Raghuram Rajan, India’s central banker, has been saying loudly that the Federal Reserve, the European Central Bank and the Bank of Japan need to take more notice of the impact their unconventional monetary policies have on emerging markets.
“My call is to rethink the international rules of the game,” Rajan said in April at the Hutchins Center on Fiscal and Monetary Policy at Brookings, calling for more attention to “spillover effects” from such policies as the Fed’s decision to buy trillions of dollars worth of U.S. Treasury bonds, known as “quantitative easing.” He said such policies had triggered a flood of money into emerging markets, pushing up their currencies and sparking asset bubbles.
At that event, Ben Bernanke, the former Fed chairman and now a distinguished senior fellow at Brookings, noted Rajan’s skepticism about the efficacy of quantitative easing as a monetary tool, challenged it on the basis of the recent experience in the U.S. and said that “emerging markets are better probably better off than if these policies [were] not being used.”
Rajan has continued to press his case, most recently in a speech in Tokyo in late May.
Now it’s ECB President Mario Draghi’s turn. At a press conference on June 5—which was dominated by details of the ECB’s moves to get inflation up towards its taget—a Turkish reporter asked how the ECB takes into account the effect its latest efforts will have on emerging markets.
“You know it's an issue that comes out each time the central bank of a large jurisdiction takes a monetary policy action, namely the spill-overs for emerging markets,” Draghi said.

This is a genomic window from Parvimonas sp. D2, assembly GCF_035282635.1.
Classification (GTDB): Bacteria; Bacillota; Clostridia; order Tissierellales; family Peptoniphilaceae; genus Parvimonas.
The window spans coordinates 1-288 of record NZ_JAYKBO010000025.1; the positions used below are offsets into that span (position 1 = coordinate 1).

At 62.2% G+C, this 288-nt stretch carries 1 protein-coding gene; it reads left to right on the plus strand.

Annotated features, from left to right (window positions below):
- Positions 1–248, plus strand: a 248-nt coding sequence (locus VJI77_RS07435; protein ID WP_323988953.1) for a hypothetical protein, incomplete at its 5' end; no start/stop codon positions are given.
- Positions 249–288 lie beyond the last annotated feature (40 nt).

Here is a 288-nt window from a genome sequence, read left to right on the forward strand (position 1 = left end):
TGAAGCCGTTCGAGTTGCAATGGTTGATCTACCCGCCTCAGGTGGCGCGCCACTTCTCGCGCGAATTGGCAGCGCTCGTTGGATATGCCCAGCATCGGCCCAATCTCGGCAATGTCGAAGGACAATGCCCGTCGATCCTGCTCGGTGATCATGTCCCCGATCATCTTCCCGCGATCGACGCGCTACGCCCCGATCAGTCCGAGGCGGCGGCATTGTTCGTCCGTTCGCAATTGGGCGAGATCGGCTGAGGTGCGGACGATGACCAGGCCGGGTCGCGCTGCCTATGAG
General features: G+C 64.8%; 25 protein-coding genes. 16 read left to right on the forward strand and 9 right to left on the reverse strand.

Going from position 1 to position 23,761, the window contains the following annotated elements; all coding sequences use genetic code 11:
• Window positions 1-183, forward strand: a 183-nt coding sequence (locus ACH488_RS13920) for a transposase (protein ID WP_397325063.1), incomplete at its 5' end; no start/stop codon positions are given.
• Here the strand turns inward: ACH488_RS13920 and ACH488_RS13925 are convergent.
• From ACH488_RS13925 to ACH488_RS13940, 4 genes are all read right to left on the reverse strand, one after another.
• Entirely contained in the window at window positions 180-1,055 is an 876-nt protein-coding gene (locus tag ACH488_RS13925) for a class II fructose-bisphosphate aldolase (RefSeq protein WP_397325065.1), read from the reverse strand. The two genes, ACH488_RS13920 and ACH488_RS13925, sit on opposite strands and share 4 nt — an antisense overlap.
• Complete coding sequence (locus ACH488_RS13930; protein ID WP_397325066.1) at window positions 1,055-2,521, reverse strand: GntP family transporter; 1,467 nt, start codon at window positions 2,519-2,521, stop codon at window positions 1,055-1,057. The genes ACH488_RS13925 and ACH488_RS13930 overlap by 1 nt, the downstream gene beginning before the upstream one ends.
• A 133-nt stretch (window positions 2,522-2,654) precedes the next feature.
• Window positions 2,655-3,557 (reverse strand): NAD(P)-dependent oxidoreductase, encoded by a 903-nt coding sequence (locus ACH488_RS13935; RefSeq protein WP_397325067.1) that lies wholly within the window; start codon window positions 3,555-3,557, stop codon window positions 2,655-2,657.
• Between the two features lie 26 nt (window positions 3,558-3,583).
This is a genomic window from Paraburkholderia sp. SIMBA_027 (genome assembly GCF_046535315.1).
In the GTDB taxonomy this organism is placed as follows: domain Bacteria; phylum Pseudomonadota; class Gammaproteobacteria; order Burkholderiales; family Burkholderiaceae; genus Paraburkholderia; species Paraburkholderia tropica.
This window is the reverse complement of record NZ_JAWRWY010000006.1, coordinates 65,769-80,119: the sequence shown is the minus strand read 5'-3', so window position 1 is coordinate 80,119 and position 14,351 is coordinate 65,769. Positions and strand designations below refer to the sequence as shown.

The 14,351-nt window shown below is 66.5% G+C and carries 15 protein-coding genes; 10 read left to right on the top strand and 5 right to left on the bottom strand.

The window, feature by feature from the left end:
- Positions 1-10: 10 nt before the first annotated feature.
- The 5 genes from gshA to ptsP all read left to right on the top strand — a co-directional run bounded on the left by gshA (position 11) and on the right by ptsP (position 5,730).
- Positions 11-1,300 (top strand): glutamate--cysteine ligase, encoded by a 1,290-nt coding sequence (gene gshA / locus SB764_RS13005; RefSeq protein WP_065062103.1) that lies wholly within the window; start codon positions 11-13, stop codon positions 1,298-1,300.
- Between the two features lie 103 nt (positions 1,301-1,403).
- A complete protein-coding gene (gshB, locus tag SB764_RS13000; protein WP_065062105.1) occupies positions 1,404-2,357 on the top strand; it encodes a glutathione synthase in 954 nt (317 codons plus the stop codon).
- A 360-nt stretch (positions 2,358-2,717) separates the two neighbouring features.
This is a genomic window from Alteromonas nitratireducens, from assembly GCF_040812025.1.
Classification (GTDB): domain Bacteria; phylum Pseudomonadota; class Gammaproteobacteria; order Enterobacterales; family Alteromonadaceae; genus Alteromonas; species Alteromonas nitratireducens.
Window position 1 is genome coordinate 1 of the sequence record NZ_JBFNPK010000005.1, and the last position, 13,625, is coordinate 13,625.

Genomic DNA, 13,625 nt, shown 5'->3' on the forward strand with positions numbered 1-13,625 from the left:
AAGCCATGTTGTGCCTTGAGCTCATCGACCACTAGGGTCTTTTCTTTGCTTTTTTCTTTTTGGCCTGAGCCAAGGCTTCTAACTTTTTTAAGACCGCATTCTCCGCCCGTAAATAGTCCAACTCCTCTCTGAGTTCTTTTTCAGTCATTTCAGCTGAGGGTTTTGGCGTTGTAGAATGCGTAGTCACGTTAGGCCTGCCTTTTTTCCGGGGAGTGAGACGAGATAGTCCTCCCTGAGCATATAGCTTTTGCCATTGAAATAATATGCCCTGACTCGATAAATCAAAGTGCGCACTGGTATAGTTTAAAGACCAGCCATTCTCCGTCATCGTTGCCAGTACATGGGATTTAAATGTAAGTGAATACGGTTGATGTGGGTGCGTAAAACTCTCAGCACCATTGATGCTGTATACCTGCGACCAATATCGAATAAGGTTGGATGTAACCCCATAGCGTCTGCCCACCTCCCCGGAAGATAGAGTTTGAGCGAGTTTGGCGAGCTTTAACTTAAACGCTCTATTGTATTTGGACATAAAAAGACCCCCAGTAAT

“The first thing is to say that it's very difficult today to conceive a structured cooperation framework for the central banks, because each central bank is bound by its national mandate, which for us is price stability,” he said.
Draghi did advocate “more exchange of information,” adding that “central banks of all countries are actually working actively” to this end. But he reminded emerging-market governments that those economies hit hardest when the Fed began to talk of scaling back its bond-buying were the ones that had pursued policies that left them vulnerable. “It's not coincidental that the last time we had a big spill-over coming from a monetary policy decision of one large jurisdiction, not us, the most affected emerging market countries were also the countries the fundamentals of which were the weakest,” Draghi said.
He also pointed to the International Monetary Fund, and its role in cushioning emerging-market economies from the tidal waves unleashed by big-economy central banks. “The other actor, [a] very important actor, is the IMF, which is the only institution that can actually put in place a facility that could help emerging market economies to cope with transient but very significant spill-overs.” The IMF has offered strong a members a line of credit—the Flexible Credit Facility—but only Mexico, Colombia and Poland have signed up. “There are other considerations that prevent some countries from accessing that facility or the IMF directly, which makes it difficult for them to do so. So work is ongoing on that front as well,” Draghi said.
Over to you, Rajan.